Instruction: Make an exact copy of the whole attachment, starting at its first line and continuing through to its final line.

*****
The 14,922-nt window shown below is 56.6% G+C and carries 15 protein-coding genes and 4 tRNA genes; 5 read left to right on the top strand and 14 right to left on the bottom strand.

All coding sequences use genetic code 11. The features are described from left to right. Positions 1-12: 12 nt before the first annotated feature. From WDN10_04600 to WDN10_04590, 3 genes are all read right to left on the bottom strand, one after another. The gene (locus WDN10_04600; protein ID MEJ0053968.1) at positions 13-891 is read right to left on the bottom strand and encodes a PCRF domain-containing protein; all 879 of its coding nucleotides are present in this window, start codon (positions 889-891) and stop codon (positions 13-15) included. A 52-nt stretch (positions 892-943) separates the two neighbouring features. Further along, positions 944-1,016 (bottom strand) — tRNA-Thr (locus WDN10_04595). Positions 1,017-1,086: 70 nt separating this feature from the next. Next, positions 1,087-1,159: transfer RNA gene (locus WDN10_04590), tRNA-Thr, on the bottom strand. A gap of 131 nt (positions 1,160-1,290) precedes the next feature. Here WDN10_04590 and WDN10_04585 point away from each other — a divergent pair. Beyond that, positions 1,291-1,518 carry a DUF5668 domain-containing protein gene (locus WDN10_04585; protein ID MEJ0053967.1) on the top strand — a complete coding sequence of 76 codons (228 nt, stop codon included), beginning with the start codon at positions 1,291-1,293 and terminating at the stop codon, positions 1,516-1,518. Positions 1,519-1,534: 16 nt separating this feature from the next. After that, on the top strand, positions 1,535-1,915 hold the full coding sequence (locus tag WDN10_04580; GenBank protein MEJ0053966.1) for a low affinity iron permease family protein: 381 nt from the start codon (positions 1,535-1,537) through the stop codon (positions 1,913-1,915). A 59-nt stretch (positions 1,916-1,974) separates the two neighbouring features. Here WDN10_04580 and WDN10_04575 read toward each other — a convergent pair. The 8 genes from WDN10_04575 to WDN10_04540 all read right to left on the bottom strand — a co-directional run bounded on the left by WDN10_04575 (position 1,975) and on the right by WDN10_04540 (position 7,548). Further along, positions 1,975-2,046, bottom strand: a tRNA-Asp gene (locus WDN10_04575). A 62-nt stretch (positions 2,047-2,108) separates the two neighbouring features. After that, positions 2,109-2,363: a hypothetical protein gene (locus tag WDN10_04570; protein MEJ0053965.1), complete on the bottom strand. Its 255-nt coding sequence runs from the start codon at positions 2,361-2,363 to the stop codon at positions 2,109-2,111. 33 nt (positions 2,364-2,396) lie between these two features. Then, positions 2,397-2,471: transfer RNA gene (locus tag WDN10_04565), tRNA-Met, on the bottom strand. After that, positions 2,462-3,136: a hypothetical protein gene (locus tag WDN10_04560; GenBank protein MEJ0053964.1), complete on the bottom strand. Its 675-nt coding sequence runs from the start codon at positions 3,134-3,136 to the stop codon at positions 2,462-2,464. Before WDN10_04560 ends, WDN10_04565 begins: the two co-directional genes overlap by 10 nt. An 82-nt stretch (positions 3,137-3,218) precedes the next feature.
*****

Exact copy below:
The 14,922-nt window shown below is 56.6% G+C and carries 15 protein-coding genes and 4 tRNA genes; 5 read left to right on the top strand and 14 right to left on the bottom strand.

All coding sequences use genetic code 11. The features are described from left to right. Positions 1-12: 12 nt before the first annotated feature. From WDN10_04600 to WDN10_04590, 3 genes are all read right to left on the bottom strand, one after another. The gene (locus WDN10_04600; protein ID MEJ0053968.1) at positions 13-891 is read right to left on the bottom strand and encodes a PCRF domain-containing protein; all 879 of its coding nucleotides are present in this window, start codon (positions 889-891) and stop codon (positions 13-15) included. A 52-nt stretch (positions 892-943) separates the two neighbouring features. Further along, positions 944-1,016 (bottom strand) — tRNA-Thr (locus WDN10_04595). Positions 1,017-1,086: 70 nt separating this feature from the next. Next, positions 1,087-1,159: transfer RNA gene (locus WDN10_04590), tRNA-Thr, on the bottom strand. A gap of 131 nt (positions 1,160-1,290) precedes the next feature. Here WDN10_04590 and WDN10_04585 point away from each other — a divergent pair. Beyond that, positions 1,291-1,518 carry a DUF5668 domain-containing protein gene (locus WDN10_04585; protein ID MEJ0053967.1) on the top strand — a complete coding sequence of 76 codons (228 nt, stop codon included), beginning with the start codon at positions 1,291-1,293 and terminating at the stop codon, positions 1,516-1,518. Positions 1,519-1,534: 16 nt separating this feature from the next. After that, on the top strand, positions 1,535-1,915 hold the full coding sequence (locus tag WDN10_04580; GenBank protein MEJ0053966.1) for a low affinity iron permease family protein: 381 nt from the start codon (positions 1,535-1,537) through the stop codon (positions 1,913-1,915). A 59-nt stretch (positions 1,916-1,974) separates the two neighbouring features. Here WDN10_04580 and WDN10_04575 read toward each other — a convergent pair. The 8 genes from WDN10_04575 to WDN10_04540 all read right to left on the bottom strand — a co-directional run bounded on the left by WDN10_04575 (position 1,975) and on the right by WDN10_04540 (position 7,548). Further along, positions 1,975-2,046, bottom strand: a tRNA-Asp gene (locus WDN10_04575). A 62-nt stretch (positions 2,047-2,108) separates the two neighbouring features. After that, positions 2,109-2,363: a hypothetical protein gene (locus tag WDN10_04570; protein MEJ0053965.1), complete on the bottom strand. Its 255-nt coding sequence runs from the start codon at positions 2,361-2,363 to the stop codon at positions 2,109-2,111. 33 nt (positions 2,364-2,396) lie between these two features. Then, positions 2,397-2,471: transfer RNA gene (locus tag WDN10_04565), tRNA-Met, on the bottom strand. After that, positions 2,462-3,136: a hypothetical protein gene (locus tag WDN10_04560; GenBank protein MEJ0053964.1), complete on the bottom strand. Its 675-nt coding sequence runs from the start codon at positions 3,134-3,136 to the stop codon at positions 2,462-2,464. Before WDN10_04560 ends, WDN10_04565 begins: the two co-directional genes overlap by 10 nt. An 82-nt stretch (positions 3,137-3,218) precedes the next feature.